The WEIGHT statement specifies a numeric variable in the input data set with values that are used to weight each observation. This weight variable is used for standardizing variables rather than computing the distances. Only one variable can be specified.
The WEIGHT variable values can be nonintegers. An observation is used in the analysis only if the value of the WEIGHT variable is greater than zero. The WEIGHT variable applies to variables that are standardized by the following options: STD=MEAN, STD=SUM, STD=EUCLEN, STD=USTD, STD=STD, STD=AGK, or STD=L.
PROC DISTANCE uses the value of the WEIGHT variable to compute the sample mean, uncorrected sample variances, and sample variances as follows:
is the weight value of the ith observation, is the value of the ith observation, and d is the divisor controlled by the VARDEF= option (see the VARDEF= option in the PROC DISTANCE statement for details).
PROC DISTANCE uses the value of the WEIGHT variable to calculate the following statistics for standardization:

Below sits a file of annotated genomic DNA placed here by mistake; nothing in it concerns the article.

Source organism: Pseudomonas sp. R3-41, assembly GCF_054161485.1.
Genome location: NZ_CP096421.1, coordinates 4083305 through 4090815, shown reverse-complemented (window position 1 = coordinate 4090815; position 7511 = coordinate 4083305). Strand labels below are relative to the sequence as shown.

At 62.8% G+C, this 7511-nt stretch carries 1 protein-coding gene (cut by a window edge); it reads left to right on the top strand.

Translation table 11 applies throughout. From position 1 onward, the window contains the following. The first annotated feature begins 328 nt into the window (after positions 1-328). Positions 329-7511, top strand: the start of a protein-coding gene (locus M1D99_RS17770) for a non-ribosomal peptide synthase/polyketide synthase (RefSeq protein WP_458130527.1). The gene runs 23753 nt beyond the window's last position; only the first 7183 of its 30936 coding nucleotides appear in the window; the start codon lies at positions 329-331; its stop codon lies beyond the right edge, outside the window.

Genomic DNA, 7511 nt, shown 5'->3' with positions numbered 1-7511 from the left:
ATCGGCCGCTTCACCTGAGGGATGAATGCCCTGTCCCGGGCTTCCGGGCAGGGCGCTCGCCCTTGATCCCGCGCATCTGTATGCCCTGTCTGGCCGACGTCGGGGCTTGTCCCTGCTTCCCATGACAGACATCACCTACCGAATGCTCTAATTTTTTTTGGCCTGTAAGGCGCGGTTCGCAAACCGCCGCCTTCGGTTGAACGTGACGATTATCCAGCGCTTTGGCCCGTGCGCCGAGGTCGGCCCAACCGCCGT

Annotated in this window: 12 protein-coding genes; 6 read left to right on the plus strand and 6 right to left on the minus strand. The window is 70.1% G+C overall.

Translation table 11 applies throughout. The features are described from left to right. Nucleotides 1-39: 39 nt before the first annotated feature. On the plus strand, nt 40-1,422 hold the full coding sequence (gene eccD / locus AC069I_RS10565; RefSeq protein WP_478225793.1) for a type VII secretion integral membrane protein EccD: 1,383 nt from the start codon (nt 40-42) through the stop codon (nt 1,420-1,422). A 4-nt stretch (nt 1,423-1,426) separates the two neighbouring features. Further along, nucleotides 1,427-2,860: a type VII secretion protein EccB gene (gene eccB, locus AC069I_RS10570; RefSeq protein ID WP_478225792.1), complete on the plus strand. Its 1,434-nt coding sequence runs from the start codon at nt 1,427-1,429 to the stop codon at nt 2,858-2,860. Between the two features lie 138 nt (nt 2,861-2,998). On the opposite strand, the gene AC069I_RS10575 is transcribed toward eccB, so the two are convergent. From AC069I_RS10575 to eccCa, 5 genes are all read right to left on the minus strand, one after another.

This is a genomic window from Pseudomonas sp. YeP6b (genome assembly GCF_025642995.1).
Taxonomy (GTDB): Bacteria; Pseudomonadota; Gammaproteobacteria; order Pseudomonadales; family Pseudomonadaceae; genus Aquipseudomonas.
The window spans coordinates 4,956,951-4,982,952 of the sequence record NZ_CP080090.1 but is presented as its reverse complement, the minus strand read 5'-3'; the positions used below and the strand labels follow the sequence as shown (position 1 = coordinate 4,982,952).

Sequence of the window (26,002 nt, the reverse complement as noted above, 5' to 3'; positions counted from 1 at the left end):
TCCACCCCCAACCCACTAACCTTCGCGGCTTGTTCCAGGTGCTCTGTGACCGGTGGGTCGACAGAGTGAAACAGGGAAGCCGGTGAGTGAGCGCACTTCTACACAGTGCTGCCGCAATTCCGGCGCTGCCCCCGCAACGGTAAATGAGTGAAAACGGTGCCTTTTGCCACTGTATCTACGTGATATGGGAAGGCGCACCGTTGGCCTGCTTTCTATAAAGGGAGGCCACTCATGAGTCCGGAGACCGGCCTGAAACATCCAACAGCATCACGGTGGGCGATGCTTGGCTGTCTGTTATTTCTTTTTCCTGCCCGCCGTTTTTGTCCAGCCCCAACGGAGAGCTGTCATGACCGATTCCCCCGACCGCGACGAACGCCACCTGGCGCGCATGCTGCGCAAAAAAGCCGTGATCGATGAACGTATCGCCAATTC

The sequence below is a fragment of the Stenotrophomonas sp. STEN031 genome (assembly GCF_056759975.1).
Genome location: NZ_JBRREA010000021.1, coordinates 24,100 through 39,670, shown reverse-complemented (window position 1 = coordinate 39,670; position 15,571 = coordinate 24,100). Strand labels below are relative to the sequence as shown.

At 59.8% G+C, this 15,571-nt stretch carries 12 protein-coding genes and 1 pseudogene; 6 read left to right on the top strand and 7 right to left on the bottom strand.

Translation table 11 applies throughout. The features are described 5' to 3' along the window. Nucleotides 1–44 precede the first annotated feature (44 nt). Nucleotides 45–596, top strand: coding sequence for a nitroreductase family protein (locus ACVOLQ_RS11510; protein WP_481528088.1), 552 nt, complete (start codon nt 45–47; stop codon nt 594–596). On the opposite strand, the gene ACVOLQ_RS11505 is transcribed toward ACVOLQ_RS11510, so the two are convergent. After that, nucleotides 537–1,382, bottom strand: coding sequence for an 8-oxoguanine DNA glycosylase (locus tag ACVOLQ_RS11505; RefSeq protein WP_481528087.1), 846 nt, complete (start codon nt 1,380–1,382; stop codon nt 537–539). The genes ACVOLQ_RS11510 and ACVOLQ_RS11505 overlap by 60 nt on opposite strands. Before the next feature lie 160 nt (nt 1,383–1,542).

the weighted mean,
the weighted sum,
the weighted uncorrected standard deviation,
the weighted standard deviation,
the weighted Euclidean length, computed as the square root of the weighted uncorrected sum of squares:
the AGK estimate. This estimate is documented further in the ACECLUS procedure as the METHOD=COUNT option. See the discussion of the WEIGHT statement in Chapter 24: The ACECLUS Procedure, for information about how the WEIGHT variable is applied to the AGK estimate.
the estimate. This estimate is documented further in the FASTCLUS procedure as the LEAST= option. See the discussion of the WEIGHT statement in Chapter 38: The FASTCLUS Procedure, for information about how the WEIGHT variable is used to compute weighted cluster means. Note that the number of clusters is always 1.